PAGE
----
Free Cave Tours and Programs September 20, 2003
September 12, 2003
Tom Farrell, 605-745-1130
All cave tours and programs at Wind Cave National Park will be free to the visiting public on Saturday, September 20. This is in recognition of National Public Lands Day, an event inspired by the spirit of the 1930’s Civilian Conservation Corp (CCC).
This public works program, created by President Franklin Roosevelt, provided jobs and training to millions of young men during the Great Depression.
Park Superintendent Linda L. Stoll said, “It is only proper Wind Cave honors the work and spirit of the CCC. This park sponsored a CCC camp from 1934 to 1942. It was the establishment of this camp, and the resulting landscaping, building construction, and cave tour route improvements, that lead this park out of the depression and provided the infrastructure for the world-class resource that we have today. We hope people from surrounding cities and towns will use this opportunity to view and experience Wind Cave.”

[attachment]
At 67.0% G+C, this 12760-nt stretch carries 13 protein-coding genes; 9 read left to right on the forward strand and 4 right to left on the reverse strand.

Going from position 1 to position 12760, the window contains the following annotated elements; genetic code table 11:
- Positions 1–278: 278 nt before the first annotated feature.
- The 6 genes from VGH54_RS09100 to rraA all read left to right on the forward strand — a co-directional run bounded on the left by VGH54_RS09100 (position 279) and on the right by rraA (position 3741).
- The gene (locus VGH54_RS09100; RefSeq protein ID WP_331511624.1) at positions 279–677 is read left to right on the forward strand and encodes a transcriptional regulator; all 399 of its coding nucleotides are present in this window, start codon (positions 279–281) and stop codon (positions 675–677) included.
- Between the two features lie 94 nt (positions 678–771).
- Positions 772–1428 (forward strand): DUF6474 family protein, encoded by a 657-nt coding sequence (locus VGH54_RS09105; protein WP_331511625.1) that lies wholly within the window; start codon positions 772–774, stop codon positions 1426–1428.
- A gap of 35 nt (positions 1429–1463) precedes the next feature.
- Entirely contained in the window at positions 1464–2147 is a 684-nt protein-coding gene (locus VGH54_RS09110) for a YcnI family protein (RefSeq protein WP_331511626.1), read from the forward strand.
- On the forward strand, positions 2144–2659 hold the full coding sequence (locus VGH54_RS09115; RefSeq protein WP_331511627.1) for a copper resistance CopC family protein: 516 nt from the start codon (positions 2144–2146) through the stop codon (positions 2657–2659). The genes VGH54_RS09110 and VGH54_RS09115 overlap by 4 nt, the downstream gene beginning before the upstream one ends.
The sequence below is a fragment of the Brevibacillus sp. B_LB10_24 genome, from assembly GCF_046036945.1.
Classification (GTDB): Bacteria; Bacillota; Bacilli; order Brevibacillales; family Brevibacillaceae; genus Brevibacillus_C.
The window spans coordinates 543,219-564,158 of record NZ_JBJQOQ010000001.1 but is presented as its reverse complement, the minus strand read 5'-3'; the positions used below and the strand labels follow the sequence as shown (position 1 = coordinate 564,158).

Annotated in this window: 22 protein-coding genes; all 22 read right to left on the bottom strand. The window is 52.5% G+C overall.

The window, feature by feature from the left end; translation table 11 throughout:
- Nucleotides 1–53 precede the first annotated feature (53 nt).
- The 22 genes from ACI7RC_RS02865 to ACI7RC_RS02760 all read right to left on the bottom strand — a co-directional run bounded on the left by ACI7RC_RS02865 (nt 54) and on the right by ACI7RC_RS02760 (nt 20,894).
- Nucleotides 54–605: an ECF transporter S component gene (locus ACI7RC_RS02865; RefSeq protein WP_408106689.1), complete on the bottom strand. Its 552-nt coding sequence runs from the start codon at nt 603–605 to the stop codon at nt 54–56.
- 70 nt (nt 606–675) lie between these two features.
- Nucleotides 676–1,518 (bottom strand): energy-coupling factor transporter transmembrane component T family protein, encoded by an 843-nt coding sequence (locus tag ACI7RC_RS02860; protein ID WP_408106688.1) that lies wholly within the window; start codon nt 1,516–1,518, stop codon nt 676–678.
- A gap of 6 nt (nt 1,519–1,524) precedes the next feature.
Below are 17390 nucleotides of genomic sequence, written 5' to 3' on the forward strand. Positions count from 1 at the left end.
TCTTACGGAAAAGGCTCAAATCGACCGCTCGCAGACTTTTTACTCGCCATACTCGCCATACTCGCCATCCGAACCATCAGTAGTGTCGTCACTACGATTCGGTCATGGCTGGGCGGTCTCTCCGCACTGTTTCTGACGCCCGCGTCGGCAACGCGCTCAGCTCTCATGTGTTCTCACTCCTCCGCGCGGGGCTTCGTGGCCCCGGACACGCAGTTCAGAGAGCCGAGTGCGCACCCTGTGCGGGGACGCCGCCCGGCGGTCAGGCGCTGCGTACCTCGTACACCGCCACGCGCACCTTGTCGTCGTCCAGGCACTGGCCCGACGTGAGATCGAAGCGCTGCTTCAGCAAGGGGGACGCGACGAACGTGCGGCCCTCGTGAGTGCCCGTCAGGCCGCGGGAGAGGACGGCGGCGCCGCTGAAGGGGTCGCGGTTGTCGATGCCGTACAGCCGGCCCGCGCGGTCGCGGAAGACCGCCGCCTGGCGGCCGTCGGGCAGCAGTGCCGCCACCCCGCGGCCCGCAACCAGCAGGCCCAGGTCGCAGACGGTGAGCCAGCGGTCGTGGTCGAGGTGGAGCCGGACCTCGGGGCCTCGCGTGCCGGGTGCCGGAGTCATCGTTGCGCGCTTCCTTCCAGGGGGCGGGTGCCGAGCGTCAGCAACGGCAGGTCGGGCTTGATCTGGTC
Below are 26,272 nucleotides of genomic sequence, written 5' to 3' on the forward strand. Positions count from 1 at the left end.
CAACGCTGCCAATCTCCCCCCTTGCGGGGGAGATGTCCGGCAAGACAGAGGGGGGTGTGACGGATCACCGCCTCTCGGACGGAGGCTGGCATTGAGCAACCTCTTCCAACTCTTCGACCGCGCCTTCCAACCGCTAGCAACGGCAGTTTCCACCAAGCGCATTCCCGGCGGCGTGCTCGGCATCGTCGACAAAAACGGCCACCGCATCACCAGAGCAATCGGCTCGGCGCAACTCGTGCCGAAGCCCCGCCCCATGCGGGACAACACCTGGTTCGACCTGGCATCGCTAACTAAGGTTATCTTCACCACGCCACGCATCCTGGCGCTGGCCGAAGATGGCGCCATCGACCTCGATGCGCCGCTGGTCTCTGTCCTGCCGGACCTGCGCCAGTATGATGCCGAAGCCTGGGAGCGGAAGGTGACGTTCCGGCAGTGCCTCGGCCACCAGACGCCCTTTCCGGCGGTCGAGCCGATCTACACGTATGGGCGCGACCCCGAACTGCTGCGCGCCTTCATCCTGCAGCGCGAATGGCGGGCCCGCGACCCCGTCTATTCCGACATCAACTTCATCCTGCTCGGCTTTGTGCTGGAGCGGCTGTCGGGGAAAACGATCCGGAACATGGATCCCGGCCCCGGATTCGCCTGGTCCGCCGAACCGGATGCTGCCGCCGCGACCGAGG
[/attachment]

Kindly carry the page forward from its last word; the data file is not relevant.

Tours will be offered every fifteen to thirty minutes from 9 a.m. to 4:30 p.m. Visitors will travel along the Natural Entrance Tour route and view the boxwork cave formation for which the cave is world famous.
This half-mile tour is moderately strenuous with approximately 300 stairs, most all of them going down. A light coat or sweater is recommended for this 75-minute tour.
Other free activities planned Saturday include a presentation on the recent 32-million year old rhinoceros fossil found in the park. The program will begin at 1:30 p.m. in the Visitor Center Auditorium. It will be given by Rod Horrocks, Cave Management Specialist, who helped discover and recover the fossil and Catherine Burgess, a Cambridge University Graduate student, who is currently interning at the Mammoth Site in Hot Springs and reconstructing the jaw and teeth of the animal.
Superintendent Stoll said, “This is an excellent opportunity to learn more about our recent fossil discovery and talk with the people involved with the find and preservation of the specimens.”
The day ends with a ranger program listening for elk bugling beginning at 7 p.m. in the Elk Mountain Campground Amphitheater. A ranger will give a brief talk about elk before driving to a pullout to listen for the elk’s high-pitched bugle. Dress warmly and bring a flashlight.
All programs and tours Saturday, September 20, are free. For more information, call the park at 605-745-4600.
Did You Know?
The American bison is the largest terrestrial mammal in North America. Male bison can weigh a ton and can run 35 miles per hour. Do not approach bison. They weigh more and can outrun you. More...